Russia has ditched plans to set greenhouse-gas emissions targets for companies as a sign of its commitment to fighting climate change, following lobbying from big businesses that risked fines if they didn’t comply.
The measure was part of a bill intended to accompany Russia’s ratification of the 2015 Paris Agreement on climate change in September. Instead, the world’s fourth-largest carbon polluter scrapped the proposal after the Russian Union of Industrialists and Entrepreneurs (RSPP) warned it would raise costs for companies and delay investment.
“After consultations with the government, it was decided to abandon the specific regulatory requirements,” the press department of the Economy Ministry, which is drafting the bill, said by email. “The government will have the right to decide after Jan. 1, 2024 what measures to introduce if Russia is forecast to miss its emissions targets.”
Rising global temperatures pose potentially devastating risks for Russia, where thawing of the vast permafrost area covering more than half the country threatens damage to buildings, energy pipelines and other infrastructure. With the Arctic warming twice as fast as the rest of the world, Russian government estimates put economic losses at $2.3 billion a year.
While President Vladimir Putin has questioned whether human activity is solely responsible for climate change, he finally agreed to ratify the Paris accord this year and declared that Russia must do whatever it can to mitigate the effects of global warming. It’s a particular challenge for Russia’s economy, which is heavily dependent on oil and gas production and mining. The permafrost zone contains 15% of Russia’s oil and 80% of its gas operations.
Companies would have been fined for exceeding their emissions targets under the abandoned legislation. The measure wasn’t a requirement of the Paris accord, since Russia has a low goal for greenhouse gas reductions. But advocates argued it would demonstrate the Kremlin’s commitment to confronting climate change, and also bring Russia into line with international practice as part of efforts to shift the economy away from carbon-heavy industries.
The RSPP attacked the draft proposals at a meeting in parliament in March, warning they would lead to increased energy prices and inflation that would “negatively affect the well-being of ordinary people” and force companies to abandon investment plans. An RSPP spokesman didn’t immediately respond to a request to comment.
Critics also argued the measure was unnecessary because Russia can increase its emissions over the next decade and still meet its self-imposed target under the Paris accord. That’s because it uses 1990 as the baseline reference year for reducing greenhouse gases, the year before the collapse of the Soviet Union triggered one of the most devastating economic contractions in modern history.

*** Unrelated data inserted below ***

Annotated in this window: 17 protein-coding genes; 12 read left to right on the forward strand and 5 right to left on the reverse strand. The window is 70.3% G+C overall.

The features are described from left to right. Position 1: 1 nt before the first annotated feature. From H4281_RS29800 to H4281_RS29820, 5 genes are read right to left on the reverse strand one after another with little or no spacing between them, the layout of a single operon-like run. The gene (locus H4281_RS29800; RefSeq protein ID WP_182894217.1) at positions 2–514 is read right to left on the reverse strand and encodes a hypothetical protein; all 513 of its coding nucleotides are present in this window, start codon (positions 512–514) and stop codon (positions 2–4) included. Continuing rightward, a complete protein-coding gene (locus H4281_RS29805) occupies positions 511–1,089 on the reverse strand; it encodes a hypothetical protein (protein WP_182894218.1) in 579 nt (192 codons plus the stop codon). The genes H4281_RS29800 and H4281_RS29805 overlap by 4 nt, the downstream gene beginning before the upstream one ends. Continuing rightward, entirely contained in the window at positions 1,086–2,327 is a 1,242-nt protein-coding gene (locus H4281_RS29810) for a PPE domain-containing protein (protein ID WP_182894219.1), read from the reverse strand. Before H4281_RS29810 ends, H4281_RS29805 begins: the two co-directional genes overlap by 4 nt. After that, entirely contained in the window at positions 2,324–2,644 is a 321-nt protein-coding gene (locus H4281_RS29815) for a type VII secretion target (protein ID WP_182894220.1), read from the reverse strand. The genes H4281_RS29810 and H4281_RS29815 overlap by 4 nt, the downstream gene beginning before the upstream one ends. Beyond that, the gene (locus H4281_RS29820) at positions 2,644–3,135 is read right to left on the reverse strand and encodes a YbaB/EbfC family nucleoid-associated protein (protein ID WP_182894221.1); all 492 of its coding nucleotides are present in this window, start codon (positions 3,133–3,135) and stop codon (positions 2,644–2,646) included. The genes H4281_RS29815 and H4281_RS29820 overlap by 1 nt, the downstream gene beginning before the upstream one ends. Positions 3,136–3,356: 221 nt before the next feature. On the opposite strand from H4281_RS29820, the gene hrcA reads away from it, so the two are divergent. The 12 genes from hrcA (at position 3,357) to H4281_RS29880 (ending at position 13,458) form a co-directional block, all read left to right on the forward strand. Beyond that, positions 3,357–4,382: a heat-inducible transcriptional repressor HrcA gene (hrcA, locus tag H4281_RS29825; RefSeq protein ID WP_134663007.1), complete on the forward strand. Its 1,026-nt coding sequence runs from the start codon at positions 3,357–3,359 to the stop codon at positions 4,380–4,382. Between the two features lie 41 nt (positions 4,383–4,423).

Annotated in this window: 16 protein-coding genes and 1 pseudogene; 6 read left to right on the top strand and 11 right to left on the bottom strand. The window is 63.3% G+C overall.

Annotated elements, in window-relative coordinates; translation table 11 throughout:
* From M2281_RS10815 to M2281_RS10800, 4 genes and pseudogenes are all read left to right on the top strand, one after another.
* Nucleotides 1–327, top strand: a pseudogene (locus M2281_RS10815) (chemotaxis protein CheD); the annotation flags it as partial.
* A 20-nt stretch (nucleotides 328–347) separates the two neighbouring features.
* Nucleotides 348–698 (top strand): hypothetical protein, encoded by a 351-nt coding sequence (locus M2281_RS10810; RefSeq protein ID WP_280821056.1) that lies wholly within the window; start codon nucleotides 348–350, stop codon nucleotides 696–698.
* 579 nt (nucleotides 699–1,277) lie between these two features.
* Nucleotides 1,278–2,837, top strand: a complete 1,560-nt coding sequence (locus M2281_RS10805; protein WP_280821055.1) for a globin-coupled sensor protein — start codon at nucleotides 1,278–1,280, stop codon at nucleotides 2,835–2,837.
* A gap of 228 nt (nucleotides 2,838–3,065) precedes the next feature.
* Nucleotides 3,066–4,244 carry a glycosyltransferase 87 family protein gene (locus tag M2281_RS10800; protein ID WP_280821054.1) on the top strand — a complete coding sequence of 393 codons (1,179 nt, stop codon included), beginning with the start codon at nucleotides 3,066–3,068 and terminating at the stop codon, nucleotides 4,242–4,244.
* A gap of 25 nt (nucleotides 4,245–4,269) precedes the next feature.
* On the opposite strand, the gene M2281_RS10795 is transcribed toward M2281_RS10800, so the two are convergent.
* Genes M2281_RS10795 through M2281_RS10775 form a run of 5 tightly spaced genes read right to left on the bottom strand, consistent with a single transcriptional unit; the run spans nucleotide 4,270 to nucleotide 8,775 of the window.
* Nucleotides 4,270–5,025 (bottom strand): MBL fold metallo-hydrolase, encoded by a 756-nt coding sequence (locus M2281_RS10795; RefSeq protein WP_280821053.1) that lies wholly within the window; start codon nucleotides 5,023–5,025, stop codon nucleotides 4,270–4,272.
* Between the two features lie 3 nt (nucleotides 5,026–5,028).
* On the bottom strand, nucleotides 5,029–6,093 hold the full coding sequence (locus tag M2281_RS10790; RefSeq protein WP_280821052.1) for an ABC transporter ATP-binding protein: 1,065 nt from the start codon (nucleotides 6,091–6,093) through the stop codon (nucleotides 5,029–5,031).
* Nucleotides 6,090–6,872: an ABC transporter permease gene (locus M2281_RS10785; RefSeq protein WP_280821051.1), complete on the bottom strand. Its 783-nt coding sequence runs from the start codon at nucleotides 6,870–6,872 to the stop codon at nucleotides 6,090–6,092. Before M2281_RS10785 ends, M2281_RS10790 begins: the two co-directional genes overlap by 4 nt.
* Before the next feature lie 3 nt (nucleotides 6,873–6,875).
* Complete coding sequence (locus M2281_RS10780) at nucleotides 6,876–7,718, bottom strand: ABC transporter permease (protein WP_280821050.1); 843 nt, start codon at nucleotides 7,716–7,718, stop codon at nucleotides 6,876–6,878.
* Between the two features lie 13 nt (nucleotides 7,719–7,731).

Russia is pledging to limit emissions to 70% to 75% of baseline levels by 2030. It has until the end of 2020 to present its new long-term strategy for reducing carbon emissions, according to Ruslan Edelgeriev, Putin’s senior adviser on climate change.
“Russia is choosing to delay the process of establishing a system for reducing carbon emissions,” said Georgy Safonov, head of the Center for Environmental and Natural Resource Economics at Moscow’s Higher School of Economics. “The 2030 goals have already been met, so there’s a feeling that we don’t need to do anything to cut emissions before then.”
Even so, Russia is rated among the countries whose efforts are “critically insufficient” to help meet the Paris accord’s overall goal of limiting worldwide warming to well below 2 degrees celsius above pre-industrial levels this century, according to the Climate Action Tracker research group. The London-based Carbon Tracker think tank calculates that the world’s major oil and gas companies need to cut combined production by 35% by 2040 to keep emissions within the Paris targets.
Unlike most developed countries, Russia has no state system for monitoring and regulating companies’ greenhouse gas emissions. Some publicly-listed companies in Russia collect data and set targets voluntarily, following pressure from international investors. In many countries, fines and taxes collected from carbon emitters are invested in renewable-energy projects.
Russia also needs to redirect money into the green economy if it wants to stay competitive abroad, according to Mikhail Yulkin, general director for the Center for Environmental Investments, a consultancy based in Arkhangelsk. In particular, a European Commission proposal for a carbon border tax could have a big impact on Russia’s economy, Yulkin said in comments first published in Kommersant newspaper.
“The model on which the Russian economy has survived for the past 20 years is dying,” Yulkin said. “We just need to find a convenient method of transferring funds to sectors that promote the development of low-carbon industries.”